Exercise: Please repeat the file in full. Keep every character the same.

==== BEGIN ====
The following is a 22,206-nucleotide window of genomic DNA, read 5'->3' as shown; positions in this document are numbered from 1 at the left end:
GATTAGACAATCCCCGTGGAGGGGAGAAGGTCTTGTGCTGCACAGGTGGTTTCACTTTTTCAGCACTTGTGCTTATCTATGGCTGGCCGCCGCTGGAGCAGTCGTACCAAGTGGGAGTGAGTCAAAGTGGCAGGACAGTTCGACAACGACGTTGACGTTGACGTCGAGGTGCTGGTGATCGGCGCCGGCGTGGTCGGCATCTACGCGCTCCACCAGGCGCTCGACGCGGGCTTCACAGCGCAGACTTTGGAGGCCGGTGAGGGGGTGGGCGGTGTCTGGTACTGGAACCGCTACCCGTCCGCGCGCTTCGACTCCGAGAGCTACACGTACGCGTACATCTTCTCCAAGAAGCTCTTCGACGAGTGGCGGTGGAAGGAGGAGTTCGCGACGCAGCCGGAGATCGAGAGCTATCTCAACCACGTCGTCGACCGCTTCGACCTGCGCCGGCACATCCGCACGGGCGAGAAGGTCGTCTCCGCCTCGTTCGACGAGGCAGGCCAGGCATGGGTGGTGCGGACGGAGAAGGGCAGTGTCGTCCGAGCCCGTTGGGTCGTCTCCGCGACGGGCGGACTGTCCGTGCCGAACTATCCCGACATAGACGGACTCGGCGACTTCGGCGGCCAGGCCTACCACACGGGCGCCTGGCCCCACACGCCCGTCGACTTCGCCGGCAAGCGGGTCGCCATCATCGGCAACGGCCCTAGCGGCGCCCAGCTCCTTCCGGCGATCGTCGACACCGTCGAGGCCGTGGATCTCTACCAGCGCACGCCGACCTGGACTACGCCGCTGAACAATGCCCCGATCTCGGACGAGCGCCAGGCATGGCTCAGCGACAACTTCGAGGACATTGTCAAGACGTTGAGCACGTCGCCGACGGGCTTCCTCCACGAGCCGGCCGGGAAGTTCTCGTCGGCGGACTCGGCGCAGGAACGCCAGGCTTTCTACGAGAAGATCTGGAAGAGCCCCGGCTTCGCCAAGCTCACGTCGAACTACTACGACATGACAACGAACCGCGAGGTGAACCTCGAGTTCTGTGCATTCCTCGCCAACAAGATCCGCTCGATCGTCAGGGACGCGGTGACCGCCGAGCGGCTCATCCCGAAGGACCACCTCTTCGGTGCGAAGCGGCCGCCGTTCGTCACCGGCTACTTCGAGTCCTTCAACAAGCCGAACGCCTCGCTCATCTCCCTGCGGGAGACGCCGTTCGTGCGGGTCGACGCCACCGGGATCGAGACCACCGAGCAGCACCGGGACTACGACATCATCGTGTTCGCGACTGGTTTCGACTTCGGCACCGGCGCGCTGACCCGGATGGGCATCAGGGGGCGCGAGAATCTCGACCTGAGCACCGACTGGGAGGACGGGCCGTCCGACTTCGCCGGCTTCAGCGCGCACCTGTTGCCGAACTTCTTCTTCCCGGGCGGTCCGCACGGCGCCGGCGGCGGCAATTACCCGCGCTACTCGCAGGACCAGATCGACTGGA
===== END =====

The following is a 22,206-nucleotide window of genomic DNA, read 5'->3' as shown; positions in this document are numbered from 1 at the left end:
GATTAGACAATCCCCGTGGAGGGGAGAAGGTCTTGTGCTGCACAGGTGGTTTCACTTTTTCAGCACTTGTGCTTATCTATGGCTGGCCGCCGCTGGAGCAGTCGTACCAAGTGGGAGTGAGTCAAAGTGGCAGGACAGTTCGACAACGACGTTGACGTTGACGTCGAGGTGCTGGTGATCGGCGCCGGCGTGGTCGGCATCTACGCGCTCCACCAGGCGCTCGACGCGGGCTTCACAGCGCAGACTTTGGAGGCCGGTGAGGGGGTGGGCGGTGTCTGGTACTGGAACCGCTACCCGTCCGCGCGCTTCGACTCCGAGAGCTACACGTACGCGTACATCTTCTCCAAGAAGCTCTTCGACGAGTGGCGGTGGAAGGAGGAGTTCGCGACGCAGCCGGAGATCGAGAGCTATCTCAACCACGTCGTCGACCGCTTCGACCTGCGCCGGCACATCCGCACGGGCGAGAAGGTCGTCTCCGCCTCGTTCGACGAGGCAGGCCAGGCATGGGTGGTGCGGACGGAGAAGGGCAGTGTCGTCCGAGCCCGTTGGGTCGTCTCCGCGACGGGCGGACTGTCCGTGCCGAACTATCCCGACATAGACGGACTCGGCGACTTCGGCGGCCAGGCCTACCACACGGGCGCCTGGCCCCACACGCCCGTCGACTTCGCCGGCAAGCGGGTCGCCATCATCGGCAACGGCCCTAGCGGCGCCCAGCTCCTTCCGGCGATCGTCGACACCGTCGAGGCCGTGGATCTCTACCAGCGCACGCCGACCTGGACTACGCCGCTGAACAATGCCCCGATCTCGGACGAGCGCCAGGCATGGCTCAGCGACAACTTCGAGGACATTGTCAAGACGTTGAGCACGTCGCCGACGGGCTTCCTCCACGAGCCGGCCGGGAAGTTCTCGTCGGCGGACTCGGCGCAGGAACGCCAGGCTTTCTACGAGAAGATCTGGAAGAGCCCCGGCTTCGCCAAGCTCACGTCGAACTACTACGACATGACAACGAACCGCGAGGTGAACCTCGAGTTCTGTGCATTCCTCGCCAACAAGATCCGCTCGATCGTCAGGGACGCGGTGACCGCCGAGCGGCTCATCCCGAAGGACCACCTCTTCGGTGCGAAGCGGCCGCCGTTCGTCACCGGCTACTTCGAGTCCTTCAACAAGCCGAACGCCTCGCTCATCTCCCTGCGGGAGACGCCGTTCGTGCGGGTCGACGCCACCGGGATCGAGACCACCGAGCAGCACCGGGACTACGACATCATCGTGTTCGCGACTGGTTTCGACTTCGGCACCGGCGCGCTGACCCGGATGGGCATCAGGGGGCGCGAGAATCTCGACCTGAGCACCGACTGGGAGGACGGGCCGTCCGACTTCGCCGGCTTCAGCGCGCACCTGTTGCCGAACTTCTTCTTCCCGGGCGGTCCGCACGGCGCCGGCGGCGGCAATTACCCGCGCTACTCGCAGGACCAGATCGACTGGA